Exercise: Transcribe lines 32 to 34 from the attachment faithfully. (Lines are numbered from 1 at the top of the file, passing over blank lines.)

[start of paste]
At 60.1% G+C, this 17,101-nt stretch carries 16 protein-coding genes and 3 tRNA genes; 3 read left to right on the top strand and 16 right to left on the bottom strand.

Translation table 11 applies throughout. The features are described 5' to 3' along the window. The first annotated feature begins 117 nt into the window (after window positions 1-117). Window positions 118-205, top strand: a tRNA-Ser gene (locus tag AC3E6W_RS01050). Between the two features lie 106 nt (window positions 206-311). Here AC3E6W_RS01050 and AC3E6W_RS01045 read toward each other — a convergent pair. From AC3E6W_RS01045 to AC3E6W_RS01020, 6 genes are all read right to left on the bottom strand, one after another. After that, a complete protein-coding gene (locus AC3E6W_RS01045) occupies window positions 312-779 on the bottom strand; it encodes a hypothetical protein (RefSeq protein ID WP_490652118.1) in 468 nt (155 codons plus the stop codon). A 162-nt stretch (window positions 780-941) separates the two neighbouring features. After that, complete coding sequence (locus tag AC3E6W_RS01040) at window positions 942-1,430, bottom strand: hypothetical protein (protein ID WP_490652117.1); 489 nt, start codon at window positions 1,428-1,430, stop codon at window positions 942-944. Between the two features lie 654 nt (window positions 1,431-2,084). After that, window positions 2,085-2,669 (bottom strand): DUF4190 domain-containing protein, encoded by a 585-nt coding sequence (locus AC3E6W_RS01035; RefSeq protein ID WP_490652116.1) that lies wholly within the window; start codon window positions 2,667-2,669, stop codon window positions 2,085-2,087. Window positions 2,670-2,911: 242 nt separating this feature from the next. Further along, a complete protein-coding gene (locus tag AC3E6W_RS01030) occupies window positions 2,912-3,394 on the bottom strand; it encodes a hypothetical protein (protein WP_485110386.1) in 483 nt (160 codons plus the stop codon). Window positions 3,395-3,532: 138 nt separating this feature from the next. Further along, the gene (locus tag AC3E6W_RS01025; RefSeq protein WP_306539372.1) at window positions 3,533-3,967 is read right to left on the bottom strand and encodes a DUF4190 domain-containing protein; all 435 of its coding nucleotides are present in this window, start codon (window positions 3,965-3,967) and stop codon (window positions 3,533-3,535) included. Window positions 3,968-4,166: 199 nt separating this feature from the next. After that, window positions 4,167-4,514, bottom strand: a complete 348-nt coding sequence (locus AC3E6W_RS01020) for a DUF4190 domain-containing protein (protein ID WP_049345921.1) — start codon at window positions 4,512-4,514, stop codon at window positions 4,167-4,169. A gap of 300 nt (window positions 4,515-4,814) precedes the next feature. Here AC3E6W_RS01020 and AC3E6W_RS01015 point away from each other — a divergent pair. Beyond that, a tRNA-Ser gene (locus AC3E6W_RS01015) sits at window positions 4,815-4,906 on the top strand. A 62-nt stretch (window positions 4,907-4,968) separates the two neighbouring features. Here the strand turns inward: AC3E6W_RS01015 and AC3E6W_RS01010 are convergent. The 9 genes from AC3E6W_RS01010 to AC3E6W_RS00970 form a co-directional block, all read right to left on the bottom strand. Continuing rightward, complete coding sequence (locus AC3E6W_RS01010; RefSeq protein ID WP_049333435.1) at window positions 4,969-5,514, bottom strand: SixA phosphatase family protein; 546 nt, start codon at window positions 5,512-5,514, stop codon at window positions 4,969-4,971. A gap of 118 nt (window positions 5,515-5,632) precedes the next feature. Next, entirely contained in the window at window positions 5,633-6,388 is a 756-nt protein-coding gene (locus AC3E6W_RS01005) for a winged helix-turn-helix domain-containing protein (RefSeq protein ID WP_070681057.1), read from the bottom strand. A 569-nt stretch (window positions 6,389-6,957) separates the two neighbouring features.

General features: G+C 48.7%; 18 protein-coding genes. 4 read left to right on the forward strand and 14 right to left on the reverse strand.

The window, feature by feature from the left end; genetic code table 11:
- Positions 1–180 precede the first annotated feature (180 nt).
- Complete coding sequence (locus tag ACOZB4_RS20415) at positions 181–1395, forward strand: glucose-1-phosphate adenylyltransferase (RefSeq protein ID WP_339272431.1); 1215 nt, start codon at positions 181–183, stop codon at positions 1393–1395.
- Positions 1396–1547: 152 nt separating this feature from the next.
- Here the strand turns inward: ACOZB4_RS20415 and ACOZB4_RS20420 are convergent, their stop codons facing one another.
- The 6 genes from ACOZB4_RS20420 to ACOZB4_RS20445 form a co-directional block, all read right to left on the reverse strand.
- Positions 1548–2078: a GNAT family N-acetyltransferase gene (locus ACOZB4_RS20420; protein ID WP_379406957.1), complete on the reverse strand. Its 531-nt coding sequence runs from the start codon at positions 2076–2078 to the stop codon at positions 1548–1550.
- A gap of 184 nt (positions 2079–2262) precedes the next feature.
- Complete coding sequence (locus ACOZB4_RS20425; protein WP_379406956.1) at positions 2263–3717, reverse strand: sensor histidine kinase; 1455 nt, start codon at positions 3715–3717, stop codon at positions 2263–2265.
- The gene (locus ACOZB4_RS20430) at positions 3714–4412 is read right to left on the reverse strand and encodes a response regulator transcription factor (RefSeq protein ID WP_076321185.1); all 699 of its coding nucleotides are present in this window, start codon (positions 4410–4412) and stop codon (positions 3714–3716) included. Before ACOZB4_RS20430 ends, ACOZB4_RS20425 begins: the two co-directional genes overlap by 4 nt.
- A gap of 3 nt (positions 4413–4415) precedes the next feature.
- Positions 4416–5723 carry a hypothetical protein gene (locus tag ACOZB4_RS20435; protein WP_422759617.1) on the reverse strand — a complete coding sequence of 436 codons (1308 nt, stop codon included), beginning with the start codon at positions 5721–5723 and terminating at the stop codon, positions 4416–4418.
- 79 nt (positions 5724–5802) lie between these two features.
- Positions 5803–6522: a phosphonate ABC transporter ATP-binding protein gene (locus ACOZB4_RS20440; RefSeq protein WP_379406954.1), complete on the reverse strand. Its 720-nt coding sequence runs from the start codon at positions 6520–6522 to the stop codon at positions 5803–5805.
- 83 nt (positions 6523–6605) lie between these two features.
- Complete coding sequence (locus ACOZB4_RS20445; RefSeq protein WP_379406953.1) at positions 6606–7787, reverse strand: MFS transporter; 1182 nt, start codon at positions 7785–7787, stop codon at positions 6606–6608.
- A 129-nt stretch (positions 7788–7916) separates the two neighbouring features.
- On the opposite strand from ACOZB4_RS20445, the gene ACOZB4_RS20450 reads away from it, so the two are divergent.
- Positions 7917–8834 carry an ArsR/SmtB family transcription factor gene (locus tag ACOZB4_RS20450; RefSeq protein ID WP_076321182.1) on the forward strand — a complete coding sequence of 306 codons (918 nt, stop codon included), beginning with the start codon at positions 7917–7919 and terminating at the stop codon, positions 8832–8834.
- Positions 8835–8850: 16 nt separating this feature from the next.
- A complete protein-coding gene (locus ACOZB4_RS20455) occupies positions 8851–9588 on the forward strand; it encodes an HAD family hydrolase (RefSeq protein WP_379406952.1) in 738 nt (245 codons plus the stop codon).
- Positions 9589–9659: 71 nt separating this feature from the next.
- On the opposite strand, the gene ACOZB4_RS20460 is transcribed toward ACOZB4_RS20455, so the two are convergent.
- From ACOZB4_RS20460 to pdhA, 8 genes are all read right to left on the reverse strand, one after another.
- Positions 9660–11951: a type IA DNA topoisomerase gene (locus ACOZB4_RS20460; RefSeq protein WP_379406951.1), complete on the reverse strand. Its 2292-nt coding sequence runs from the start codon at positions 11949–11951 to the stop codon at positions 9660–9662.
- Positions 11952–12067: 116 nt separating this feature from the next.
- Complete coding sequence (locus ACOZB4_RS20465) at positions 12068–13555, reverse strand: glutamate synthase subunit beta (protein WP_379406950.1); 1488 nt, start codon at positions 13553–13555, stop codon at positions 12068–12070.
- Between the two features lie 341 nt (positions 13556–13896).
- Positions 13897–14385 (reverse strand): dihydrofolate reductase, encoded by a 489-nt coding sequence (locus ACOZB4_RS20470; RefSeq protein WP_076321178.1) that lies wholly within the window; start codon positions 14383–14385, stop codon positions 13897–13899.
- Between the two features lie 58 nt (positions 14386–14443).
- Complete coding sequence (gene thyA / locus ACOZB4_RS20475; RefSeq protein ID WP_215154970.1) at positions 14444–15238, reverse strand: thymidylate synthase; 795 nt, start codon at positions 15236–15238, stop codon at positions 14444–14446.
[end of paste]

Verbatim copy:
- Positions 13897–14385 (reverse strand): dihydrofolate reductase, encoded by a 489-nt coding sequence (locus ACOZB4_RS20470; RefSeq protein WP_076321178.1) that lies wholly within the window; start codon positions 14383–14385, stop codon positions 13897–13899.
- Between the two features lie 58 nt (positions 14386–14443).
- Complete coding sequence (gene thyA / locus ACOZB4_RS20475; RefSeq protein ID WP_215154970.1) at positions 14444–15238, reverse strand: thymidylate synthase; 795 nt, start codon at positions 15236–15238, stop codon at positions 14444–14446.